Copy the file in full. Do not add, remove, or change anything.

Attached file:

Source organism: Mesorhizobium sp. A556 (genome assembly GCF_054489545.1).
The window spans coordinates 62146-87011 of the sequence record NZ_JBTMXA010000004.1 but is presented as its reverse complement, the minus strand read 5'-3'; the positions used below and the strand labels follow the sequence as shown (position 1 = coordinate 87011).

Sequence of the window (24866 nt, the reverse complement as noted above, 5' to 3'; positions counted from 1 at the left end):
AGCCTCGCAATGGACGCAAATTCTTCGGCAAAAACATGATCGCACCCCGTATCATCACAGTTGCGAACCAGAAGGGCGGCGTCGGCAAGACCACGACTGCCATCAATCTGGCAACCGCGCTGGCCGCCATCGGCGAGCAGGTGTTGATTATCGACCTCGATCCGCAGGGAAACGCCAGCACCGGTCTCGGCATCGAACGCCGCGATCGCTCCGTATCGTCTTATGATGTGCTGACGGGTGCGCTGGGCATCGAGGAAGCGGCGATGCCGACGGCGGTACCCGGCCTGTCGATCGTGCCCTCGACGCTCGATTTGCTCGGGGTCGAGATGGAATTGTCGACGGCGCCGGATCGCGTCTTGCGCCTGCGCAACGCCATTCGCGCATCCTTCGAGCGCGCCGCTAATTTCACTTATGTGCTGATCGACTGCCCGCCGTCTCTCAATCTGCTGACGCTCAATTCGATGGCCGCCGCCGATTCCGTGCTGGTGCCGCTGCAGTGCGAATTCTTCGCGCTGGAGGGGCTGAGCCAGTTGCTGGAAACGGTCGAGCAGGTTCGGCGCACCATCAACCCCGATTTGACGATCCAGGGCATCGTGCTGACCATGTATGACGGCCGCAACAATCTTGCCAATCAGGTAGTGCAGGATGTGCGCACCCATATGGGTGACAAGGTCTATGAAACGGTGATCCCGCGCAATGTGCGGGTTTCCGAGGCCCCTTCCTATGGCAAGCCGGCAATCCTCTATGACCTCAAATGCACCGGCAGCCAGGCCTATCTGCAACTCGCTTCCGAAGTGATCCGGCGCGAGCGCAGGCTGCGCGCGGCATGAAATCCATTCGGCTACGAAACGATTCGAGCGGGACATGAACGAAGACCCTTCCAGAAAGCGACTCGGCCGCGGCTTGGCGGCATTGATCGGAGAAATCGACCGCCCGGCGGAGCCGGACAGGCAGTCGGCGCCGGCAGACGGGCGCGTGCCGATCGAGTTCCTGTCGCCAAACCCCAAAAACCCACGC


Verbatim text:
Source organism: Mesorhizobium sp. A556 (genome assembly GCF_054489545.1).
The window spans coordinates 62146-87011 of the sequence record NZ_JBTMXA010000004.1 but is presented as its reverse complement, the minus strand read 5'-3'; the positions used below and the strand labels follow the sequence as shown (position 1 = coordinate 87011).

Sequence of the window (24866 nt, the reverse complement as noted above, 5' to 3'; positions counted from 1 at the left end):
AGCCTCGCAATGGACGCAAATTCTTCGGCAAAAACATGATCGCACCCCGTATCATCACAGTTGCGAACCAGAAGGGCGGCGTCGGCAAGACCACGACTGCCATCAATCTGGCAACCGCGCTGGCCGCCATCGGCGAGCAGGTGTTGATTATCGACCTCGATCCGCAGGGAAACGCCAGCACCGGTCTCGGCATCGAACGCCGCGATCGCTCCGTATCGTCTTATGATGTGCTGACGGGTGCGCTGGGCATCGAGGAAGCGGCGATGCCGACGGCGGTACCCGGCCTGTCGATCGTGCCCTCGACGCTCGATTTGCTCGGGGTCGAGATGGAATTGTCGACGGCGCCGGATCGCGTCTTGCGCCTGCGCAACGCCATTCGCGCATCCTTCGAGCGCGCCGCTAATTTCACTTATGTGCTGATCGACTGCCCGCCGTCTCTCAATCTGCTGACGCTCAATTCGATGGCCGCCGCCGATTCCGTGCTGGTGCCGCTGCAGTGCGAATTCTTCGCGCTGGAGGGGCTGAGCCAGTTGCTGGAAACGGTCGAGCAGGTTCGGCGCACCATCAACCCCGATTTGACGATCCAGGGCATCGTGCTGACCATGTATGACGGCCGCAACAATCTTGCCAATCAGGTAGTGCAGGATGTGCGCACCCATATGGGTGACAAGGTCTATGAAACGGTGATCCCGCGCAATGTGCGGGTTTCCGAGGCCCCTTCCTATGGCAAGCCGGCAATCCTCTATGACCTCAAATGCACCGGCAGCCAGGCCTATCTGCAACTCGCTTCCGAAGTGATCCGGCGCGAGCGCAGGCTGCGCGCGGCATGAAATCCATTCGGCTACGAAACGATTCGAGCGGGACATGAACGAAGACCCTTCCAGAAAGCGACTCGGCCGCGGCTTGGCGGCATTGATCGGAGAAATCGACCGCCCGGCGGAGCCGGACAGGCAGTCGGCGCCGGCAGACGGGCGCGTGCCGATCGAGTTCCTGTCGCCAAACCCCAAAAACCCACGC